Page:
To promote education and growth, Peter wanted a seaport that would make it easier to travel to the West. Therefore, Peter fought Sweden to gain a piece of the Baltic Coast. After 21 long years of war, Russia finally won the “window on the sea” that Peter wanted. In 1703 he began building a new city on Swedish lands occupied by Russian troops. Although the swampy site was unhealthful, it seemed ideal to Peter. Ships could sail down the Neva River into the Baltic Sea and on to Western Europe. Peter called the city. St. Petersburg, after his patron saint. To build a city on a desolate swamp was no easy matter. Every summer, the army forced thousands of luckless serfs to leave home and work at St. Petersburg. An estimated 25,000-100,000 people died from the terrible working conditions and widespread disease. When St. Petersburg was finished, Peter ordered many Russian nobles to leave the comforts of Moscow and settle in his new capital. For better or for worse, Peter the Great had tried to reform the culture and government of Russia. To an amazing extent he had succeeded. By the time of his death in 1725, Russia was a power to be reckoned with in Europe.

Catherine the Great

Among Russia’s most admired rulers was Catherine II, known as Catherine the Great. She ruled Russia from 1762-1796. The well-educated empress read the works of the philosophes, and she exchanged many letters with Voltaire. She ruled with absolute authority, but she also took steps to modernize and reform Russia. In 1767, Catherine formed a commission to review Russia’s laws. She presented it with a brilliant proposal for reforms based on the ideas of Montesquieu and Beccaria. Among other changes, she recommended allowing religious toleration and abolishing torture and capital punishment. Her commission, however, accomplished none of these lofty goals. Catherine eventually put in places limited reforms, but she could do little to improve the life of Russian peasants. Her thinking about enlightened ideas changed after a massive uprising of serfs in 1773. With great brutality, Catherine’s army crushed the rebellion. Catherine had previously favored an end to serfdom. However, the revolt convinced her that she needed the nobles support to keep her thrown. Therefore, she gave the nobles absolute power over the serfs. As a result, Russian serfs lost their last traces of freedom.

Catherine Expands Russia
Peter the Great had fought for years to win a port on the Baltic Sea. Likewise, Catherine sought to access to the Black Sea. In two wars with the Ottoman Turks, her armies finally won control of the northern shore of the Black Sea. Russia also gained the right to send ships through Ottoman-controlled straits leading from the Black Sea to the Mediterranean Sea. Catherine also expanded her empire westward into Poland. In Poland, the king was relatively weak, and independent nobles held most of the power. The three neighboring powers—Russia, Prussia, Austria—each tried to assert their influence over the country. In 1772, these land hungry neighbors each took a piece of Poland in what is called the First Partition of Poland. In further partitions in 1793 and 1795, they grabbed up the rest of Poland’s territory. With these partitions, Poland disappeared from the map of Europe. It did not reappear as an independent country until after World War I. By the end of her remarkable reign, Catherine had vastly enlarged the Russian empire.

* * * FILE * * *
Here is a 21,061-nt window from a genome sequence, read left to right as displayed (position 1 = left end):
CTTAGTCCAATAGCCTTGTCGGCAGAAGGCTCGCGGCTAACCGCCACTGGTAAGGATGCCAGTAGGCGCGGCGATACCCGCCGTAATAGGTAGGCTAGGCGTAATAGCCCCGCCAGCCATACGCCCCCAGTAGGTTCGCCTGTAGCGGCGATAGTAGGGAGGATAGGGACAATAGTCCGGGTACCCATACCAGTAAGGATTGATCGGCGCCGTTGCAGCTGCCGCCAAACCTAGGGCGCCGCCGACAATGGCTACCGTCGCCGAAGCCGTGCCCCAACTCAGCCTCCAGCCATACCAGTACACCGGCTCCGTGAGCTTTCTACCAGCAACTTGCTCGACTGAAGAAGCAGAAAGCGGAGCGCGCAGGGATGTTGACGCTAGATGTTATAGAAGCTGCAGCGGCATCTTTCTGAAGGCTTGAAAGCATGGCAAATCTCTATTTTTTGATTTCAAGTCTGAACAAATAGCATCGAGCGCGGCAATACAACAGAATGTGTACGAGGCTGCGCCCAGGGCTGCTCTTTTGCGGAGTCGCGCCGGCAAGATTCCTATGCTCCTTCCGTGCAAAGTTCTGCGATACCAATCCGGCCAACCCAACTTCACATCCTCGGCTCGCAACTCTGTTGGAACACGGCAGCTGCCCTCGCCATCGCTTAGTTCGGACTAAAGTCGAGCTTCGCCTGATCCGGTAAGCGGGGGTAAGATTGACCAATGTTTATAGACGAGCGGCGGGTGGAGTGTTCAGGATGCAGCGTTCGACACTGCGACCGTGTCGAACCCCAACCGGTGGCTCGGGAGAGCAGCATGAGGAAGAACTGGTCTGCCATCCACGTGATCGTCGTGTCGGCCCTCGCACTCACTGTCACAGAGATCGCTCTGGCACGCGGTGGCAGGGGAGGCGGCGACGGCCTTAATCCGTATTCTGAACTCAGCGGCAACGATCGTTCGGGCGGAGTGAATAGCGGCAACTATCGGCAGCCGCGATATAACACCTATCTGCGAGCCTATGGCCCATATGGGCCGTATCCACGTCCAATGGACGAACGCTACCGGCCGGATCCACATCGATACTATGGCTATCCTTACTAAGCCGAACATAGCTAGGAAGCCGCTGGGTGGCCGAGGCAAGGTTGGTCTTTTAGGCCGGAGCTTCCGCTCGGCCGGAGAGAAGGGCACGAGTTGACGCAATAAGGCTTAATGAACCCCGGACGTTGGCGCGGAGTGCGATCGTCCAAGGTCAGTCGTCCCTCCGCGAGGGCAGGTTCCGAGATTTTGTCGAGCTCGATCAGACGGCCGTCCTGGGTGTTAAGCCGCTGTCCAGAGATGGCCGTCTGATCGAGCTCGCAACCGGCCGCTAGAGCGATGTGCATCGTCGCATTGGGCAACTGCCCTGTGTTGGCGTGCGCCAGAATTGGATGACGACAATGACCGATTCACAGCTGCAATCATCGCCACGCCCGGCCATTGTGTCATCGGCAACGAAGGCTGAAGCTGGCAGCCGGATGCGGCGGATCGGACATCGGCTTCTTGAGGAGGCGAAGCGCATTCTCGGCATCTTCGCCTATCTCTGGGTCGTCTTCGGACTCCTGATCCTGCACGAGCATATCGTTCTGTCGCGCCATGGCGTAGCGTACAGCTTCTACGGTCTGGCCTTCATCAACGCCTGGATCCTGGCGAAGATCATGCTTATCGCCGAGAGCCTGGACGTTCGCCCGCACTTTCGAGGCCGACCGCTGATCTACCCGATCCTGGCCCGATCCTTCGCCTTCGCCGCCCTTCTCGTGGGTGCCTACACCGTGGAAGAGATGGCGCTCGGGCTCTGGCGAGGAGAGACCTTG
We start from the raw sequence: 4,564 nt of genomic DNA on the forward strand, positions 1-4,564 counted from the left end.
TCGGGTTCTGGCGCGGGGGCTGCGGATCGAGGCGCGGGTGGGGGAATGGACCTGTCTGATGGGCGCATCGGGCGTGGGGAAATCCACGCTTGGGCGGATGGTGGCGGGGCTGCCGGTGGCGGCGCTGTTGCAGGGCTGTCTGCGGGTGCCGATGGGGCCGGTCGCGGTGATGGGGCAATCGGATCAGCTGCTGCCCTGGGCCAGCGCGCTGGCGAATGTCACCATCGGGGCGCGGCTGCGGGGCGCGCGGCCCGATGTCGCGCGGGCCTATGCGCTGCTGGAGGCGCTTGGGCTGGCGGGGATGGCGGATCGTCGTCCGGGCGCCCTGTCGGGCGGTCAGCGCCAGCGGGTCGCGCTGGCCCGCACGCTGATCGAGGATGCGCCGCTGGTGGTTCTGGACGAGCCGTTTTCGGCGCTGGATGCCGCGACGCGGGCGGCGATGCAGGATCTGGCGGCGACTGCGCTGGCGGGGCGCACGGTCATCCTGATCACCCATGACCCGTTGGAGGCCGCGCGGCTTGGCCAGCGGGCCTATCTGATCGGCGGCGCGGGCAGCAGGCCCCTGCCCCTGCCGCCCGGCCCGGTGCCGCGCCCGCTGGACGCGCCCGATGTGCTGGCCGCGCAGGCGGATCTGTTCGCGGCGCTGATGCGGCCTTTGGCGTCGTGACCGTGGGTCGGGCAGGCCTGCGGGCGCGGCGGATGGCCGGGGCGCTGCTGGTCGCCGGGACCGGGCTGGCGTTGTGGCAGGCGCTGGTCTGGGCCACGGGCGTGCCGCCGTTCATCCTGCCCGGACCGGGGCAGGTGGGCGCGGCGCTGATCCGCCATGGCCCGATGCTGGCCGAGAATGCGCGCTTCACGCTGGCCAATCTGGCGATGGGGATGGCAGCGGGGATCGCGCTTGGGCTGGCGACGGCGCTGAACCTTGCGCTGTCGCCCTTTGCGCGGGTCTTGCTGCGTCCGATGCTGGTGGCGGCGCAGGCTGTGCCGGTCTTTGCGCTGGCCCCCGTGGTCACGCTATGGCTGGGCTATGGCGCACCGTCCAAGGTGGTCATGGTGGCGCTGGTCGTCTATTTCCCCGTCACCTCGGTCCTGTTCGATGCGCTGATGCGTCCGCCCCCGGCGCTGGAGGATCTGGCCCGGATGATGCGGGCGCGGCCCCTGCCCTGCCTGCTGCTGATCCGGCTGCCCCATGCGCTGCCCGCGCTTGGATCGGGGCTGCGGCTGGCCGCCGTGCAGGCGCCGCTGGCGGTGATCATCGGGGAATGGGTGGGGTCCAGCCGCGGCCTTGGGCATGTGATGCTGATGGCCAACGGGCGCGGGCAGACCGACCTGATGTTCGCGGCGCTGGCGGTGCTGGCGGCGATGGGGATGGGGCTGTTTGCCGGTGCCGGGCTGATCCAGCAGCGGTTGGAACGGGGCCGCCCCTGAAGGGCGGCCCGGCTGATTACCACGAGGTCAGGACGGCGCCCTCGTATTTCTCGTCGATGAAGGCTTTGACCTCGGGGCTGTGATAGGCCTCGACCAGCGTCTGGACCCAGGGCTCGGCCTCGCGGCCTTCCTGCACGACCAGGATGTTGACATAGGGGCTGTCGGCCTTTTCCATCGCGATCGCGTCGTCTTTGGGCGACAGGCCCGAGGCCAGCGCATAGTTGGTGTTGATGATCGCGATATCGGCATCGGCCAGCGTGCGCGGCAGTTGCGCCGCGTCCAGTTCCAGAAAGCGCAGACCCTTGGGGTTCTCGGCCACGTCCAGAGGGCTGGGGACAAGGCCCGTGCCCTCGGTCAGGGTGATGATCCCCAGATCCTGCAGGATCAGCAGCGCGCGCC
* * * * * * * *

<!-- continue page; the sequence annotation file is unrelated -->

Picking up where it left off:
Russia Reforms Its Society
Russia in the 1800s had yet to make its leap into the modern industrialized world. Under Russia’s feudal system, serfs were bound to the nobles whose land they worked. And nobles enjoyed almost unlimited power over them. By the 1820s, many Russians believed that serfdom must end. In their eyes, the system was morally wrong. It also prevented the empire from advancing economically. The czars, however, were reluctant to free the serfs. Freeing them would anger the landowners, whose support the czars needed.
Defeat Brings Change
Eventually, Russia’s lack of development became obvious to Russians and to the whole world. In 1853, Czar Nicholas I threatened to take over part of the Ottoman Empire in the Crimean War. However, Russia’s industries and transportation system failed to provide adequate supplies for the country’s troops. As a result, in 1856, Russia lost the war against the combined forces of France, Great Britain, Sardinia, and the Ottoman Empire. This was a humiliating defeat for the czar. After the war, Nicholas’s son, Alexander II, decided to move Russia toward modernization and social change. Through his reforms, Alexander and his advisers believed that Russia would compete with Western Europe for world power.
Reform and Reaction
The first and boldest of Alexander’s reforms was a decree freeing the serfs in 1861. The abolition of serfdom went only halfway. Peasant communities, rather than individual peasants, received about half the farmland in the country. Nobles kept the other half. The government paid the nobles for their land. Each peasant community had 49 years to pay the government for the land it had received. So, while the serfs were legally free, the debt still tied them to the land.
Political and social reforms ground to a halt when terrorists assassinated Alexander the II in 1881. His successor, Alexander III tightened czarist control on the country. Alexander III and his ministers, however, encouraged the industrial development to expand Russia’s power. A major force behind Russia’s drive toward industrial expansion was nationalism. Nationalism also stirred the other ethnic groups. During the 1800s such groups were uniting into nations and building industries to survive among other nation states.

Name ____________________________________________ Date ________ Period _____
Czarist Russia Reading Guide
Directions: Answer the following questions while reading Russian Czars Increase Their Power
1. Who were the boyars?
2. Draw two pictures of Ivan IV on the reverse. Be specific and use captions and voice/thought bubbles:

a. the first should show him during his "good period"

b. the second should show him during his "bad period"

3. How did the Romanovs come to power?

4. Describe serfdom as it was when Peter came to power.

5. Identify three ways that Russia was different from Western Europe at the beginning of Peter’s reign.

6. Describe Peter’s trip to the West and the impact it had on him.

7. Identify specific examples of how Peter increased his powers as a ruler in each of the following areas:

a. the role of the church:

b. land owning:

c. the military:

8. What was the "window on the sea?" Why was it so important to Peter?

9. What do you think was Peter’s best quality or change he made? What was his worst? (read "history makers" sidebar, too)

10. Why do you think some philosophers liked Catherine?

11. Describe Catherine’s relationship with the serfs.
12. How did Catherine expand Russia? From whom did she take territory? Be specific.

13. What were the conflicting ideas about ending serfdom?

14. How much did Russian society change after Alexander II abolished serfdom?


15. What happened to Alexander II shortly after he freed the serfs?